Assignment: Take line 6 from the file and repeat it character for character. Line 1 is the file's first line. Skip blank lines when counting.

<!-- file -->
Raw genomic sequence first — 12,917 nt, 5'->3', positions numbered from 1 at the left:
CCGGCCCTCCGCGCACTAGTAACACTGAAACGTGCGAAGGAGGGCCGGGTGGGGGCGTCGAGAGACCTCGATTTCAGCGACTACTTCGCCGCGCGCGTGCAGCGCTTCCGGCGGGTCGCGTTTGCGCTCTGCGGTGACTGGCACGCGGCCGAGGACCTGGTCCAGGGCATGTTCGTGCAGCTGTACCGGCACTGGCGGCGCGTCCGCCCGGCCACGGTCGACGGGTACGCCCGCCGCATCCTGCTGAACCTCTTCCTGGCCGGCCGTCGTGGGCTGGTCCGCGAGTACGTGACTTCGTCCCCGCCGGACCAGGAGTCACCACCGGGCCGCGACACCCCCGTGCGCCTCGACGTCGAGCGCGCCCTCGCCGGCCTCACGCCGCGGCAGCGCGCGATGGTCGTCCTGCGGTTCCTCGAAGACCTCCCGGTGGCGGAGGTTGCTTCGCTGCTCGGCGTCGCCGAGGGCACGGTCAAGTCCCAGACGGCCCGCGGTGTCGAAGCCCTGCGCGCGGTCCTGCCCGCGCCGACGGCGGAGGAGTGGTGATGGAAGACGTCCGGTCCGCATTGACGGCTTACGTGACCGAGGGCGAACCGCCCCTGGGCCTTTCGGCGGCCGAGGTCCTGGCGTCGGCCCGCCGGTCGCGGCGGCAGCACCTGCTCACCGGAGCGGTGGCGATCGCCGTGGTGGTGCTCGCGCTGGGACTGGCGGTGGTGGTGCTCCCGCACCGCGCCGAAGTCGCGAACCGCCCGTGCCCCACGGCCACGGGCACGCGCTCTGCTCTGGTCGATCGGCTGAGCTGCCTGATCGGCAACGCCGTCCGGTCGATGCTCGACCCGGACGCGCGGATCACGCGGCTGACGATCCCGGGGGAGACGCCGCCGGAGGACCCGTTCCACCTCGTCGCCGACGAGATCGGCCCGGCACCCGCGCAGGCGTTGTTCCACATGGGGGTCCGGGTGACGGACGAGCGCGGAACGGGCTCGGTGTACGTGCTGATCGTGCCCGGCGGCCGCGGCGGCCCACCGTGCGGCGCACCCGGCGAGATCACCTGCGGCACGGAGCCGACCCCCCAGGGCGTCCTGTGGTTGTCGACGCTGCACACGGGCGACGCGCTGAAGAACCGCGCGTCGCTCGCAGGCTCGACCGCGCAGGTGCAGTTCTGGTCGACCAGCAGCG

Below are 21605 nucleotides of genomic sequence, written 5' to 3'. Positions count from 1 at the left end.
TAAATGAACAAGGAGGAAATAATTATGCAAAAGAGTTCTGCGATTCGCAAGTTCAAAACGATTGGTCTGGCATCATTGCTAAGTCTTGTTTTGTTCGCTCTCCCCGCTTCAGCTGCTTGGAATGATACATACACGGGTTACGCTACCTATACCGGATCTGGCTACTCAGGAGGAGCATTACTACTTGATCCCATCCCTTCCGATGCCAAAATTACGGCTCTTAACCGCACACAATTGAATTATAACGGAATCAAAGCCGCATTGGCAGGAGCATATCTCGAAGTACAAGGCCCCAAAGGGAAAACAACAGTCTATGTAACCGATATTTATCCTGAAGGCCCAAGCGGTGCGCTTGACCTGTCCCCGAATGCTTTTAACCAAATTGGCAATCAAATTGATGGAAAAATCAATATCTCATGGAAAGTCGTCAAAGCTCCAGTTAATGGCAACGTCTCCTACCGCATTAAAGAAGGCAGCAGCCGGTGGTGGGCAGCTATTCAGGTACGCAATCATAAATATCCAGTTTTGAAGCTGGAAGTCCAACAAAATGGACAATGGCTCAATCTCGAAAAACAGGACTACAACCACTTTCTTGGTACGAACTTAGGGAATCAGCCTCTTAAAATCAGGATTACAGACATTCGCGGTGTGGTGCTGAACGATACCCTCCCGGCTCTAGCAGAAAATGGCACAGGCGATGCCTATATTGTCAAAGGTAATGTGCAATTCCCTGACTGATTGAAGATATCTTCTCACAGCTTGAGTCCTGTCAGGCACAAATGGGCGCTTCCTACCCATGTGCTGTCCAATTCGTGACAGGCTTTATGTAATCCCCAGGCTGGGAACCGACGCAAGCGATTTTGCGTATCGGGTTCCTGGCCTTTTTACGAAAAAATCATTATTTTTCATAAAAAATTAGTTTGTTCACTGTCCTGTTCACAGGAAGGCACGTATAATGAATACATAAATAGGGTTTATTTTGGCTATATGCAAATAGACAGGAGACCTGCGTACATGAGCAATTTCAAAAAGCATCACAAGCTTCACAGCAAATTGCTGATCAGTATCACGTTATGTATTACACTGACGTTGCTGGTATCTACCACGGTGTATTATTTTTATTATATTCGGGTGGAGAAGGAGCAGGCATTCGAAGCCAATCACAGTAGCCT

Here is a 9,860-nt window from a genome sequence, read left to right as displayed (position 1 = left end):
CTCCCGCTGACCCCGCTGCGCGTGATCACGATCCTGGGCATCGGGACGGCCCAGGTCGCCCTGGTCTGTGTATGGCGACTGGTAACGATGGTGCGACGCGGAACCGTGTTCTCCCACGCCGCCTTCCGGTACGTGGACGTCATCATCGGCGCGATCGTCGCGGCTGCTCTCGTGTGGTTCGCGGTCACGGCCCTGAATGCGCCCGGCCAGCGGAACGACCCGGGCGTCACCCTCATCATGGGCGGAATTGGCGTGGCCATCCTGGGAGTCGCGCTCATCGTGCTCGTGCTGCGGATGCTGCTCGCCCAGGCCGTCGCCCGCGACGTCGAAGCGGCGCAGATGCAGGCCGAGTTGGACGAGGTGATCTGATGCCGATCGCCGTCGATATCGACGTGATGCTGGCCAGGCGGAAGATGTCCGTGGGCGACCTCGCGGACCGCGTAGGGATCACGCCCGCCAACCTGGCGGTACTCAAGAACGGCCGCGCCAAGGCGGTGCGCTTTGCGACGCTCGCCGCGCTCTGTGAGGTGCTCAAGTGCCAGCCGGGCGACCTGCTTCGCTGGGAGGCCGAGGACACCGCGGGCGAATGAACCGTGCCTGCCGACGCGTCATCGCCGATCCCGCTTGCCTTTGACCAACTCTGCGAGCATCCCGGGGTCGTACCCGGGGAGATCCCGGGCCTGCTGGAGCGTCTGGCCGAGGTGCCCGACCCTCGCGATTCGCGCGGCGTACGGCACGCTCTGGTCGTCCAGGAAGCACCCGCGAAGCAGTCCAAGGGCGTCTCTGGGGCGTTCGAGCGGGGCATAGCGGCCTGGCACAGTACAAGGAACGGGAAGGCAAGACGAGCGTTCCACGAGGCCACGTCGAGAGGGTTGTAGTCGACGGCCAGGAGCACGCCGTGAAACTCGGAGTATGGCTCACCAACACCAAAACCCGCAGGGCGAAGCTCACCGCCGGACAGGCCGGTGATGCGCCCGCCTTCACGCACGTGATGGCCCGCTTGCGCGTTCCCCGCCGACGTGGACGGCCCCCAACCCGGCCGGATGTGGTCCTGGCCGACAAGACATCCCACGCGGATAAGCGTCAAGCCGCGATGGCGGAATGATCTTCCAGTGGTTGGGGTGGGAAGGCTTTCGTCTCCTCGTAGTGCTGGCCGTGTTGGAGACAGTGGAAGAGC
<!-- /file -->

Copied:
CTCCCGCTGACCCCGCTGCGCGTGATCACGATCCTGGGCATCGGGACGGCCCAGGTCGCCCTGGTCTGTGTATGGCGACTGGTAACGATGGTGCGACGCGGAACCGTGTTCTCCCACGCCGCCTTCCGGTACGTGGACGTCATCATCGGCGCGATCGTCGCGGCTGCTCTCGTGTGGTTCGCGGTCACGGCCCTGAATGCGCCCGGCCAGCGGAACGACCCGGGCGTCACCCTCATCATGGGCGGAATTGGCGTGGCCATCCTGGGAGTCGCGCTCATCGTGCTCGTGCTGCGGATGCTGCTCGCCCAGGCCGTCGCCCGCGACGTCGAAGCGGCGCAGATGCAGGCCGAGTTGGACGAGGTGATCTGATGCCGATCGCCGTCGATATCGACGTGATGCTGGCCAGGCGGAAGATGTCCGTGGGCGACCTCGCGGACCGCGTAGGGATCACGCCCGCCAACCTGGCGGTACTCAAGAACGGCCGCGCCAAGGCGGTGCGCTTTGCGACGCTCGCCGCGCTCTGTGAGGTGCTCAAGTGCCAGCCGGGCGACCTGCTTCGCTGGGAGGCCGAGGACACCGCGGGCGAATGAACCGTGCCTGCCGACGCGTCATCGCCGATCCCGCTTGCCTTTGACCAACTCTGCGAGCATCCCGGGGTCGTACCCGGGGAGATCCCGGGCCTGCTGGAGCGTCTGGCCGAGGTGCCCGACCCTCGCGATTCGCGCGGCGTACGGCACGCTCTGGTCGTCCAGGAAGCACCCGCGAAGCAGTCCAAGGGCGTCTCTGGGGCGTTCGAGCGGGGCATAGCGGCCTGGCACAGTACAAGGAACGGGAAGGCAAGACGAGCGTTCCACGAGGCCACGTCGAGAGGGTTGTAGTCGACGGCCAGGAGCACGCCGTGAAACTCGGAGTATGGCTCACCAACACCAAAACCCGCAGGGCGAAGCTCACCGCCGGACAGGCCGGTGATGCGCCCGCCTTCACGCACGTGATGGCCCGCTTGCGCGTTCCCCGCCGACGTGGACGGCCCCCAACCCGGCCGGATGTGGTCCTGGCCGACAAGACATCCCACGCGGATAAGCGTCAAGCCGCGATGGCGGAATGATCTTCCAGTGGTTGGGGTGGGAAGGCTTTCGTCTCCTCGTAGTGCTGGCCGTGTTGGAGACAGTGGAAGAGC